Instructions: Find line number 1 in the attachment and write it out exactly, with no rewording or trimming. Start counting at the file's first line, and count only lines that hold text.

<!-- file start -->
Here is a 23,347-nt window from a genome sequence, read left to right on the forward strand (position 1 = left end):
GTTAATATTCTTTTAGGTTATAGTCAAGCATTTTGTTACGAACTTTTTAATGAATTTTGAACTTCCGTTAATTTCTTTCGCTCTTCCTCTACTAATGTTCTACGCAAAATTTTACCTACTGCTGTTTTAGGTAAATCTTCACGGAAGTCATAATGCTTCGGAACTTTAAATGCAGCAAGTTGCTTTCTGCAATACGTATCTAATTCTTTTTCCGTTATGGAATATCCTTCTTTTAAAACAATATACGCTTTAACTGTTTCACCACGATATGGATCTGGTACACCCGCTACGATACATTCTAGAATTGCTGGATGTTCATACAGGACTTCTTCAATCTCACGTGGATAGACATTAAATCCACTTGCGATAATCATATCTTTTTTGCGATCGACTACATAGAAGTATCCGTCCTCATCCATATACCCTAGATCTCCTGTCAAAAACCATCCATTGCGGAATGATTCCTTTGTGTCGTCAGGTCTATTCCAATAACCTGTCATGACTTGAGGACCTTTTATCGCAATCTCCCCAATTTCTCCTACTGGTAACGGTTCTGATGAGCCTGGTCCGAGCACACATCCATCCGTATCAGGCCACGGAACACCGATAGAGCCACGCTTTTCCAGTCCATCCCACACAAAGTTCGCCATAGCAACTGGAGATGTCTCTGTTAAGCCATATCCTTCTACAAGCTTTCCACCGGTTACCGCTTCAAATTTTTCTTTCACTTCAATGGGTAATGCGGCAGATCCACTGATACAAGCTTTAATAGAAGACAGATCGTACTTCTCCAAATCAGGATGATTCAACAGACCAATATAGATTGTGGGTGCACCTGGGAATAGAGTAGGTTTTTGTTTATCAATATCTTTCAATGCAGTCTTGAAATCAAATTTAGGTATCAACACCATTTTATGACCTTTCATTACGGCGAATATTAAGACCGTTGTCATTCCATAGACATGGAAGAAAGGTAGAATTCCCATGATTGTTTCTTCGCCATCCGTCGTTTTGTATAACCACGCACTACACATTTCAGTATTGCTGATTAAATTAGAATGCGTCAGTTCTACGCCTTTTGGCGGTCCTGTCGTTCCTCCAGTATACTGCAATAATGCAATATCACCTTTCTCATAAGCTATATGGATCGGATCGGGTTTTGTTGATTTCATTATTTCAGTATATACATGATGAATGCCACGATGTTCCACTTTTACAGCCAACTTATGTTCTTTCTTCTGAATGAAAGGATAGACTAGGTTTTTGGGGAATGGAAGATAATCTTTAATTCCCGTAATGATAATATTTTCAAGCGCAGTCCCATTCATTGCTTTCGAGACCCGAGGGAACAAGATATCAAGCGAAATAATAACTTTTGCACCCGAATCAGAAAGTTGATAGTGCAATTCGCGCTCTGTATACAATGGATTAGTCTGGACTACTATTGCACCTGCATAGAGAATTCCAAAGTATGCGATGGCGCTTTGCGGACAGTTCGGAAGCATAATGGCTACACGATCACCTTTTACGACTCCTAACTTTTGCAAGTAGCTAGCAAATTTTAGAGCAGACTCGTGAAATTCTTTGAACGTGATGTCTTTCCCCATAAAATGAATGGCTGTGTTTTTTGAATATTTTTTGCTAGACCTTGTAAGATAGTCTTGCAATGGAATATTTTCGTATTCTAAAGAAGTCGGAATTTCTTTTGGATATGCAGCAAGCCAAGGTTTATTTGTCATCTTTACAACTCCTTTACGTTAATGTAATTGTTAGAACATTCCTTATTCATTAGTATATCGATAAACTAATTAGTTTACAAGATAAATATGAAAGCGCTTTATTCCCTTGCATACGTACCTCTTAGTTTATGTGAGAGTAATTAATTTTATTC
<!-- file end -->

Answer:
Here is a 23,347-nt window from a genome sequence, read left to right on the forward strand (position 1 = left end):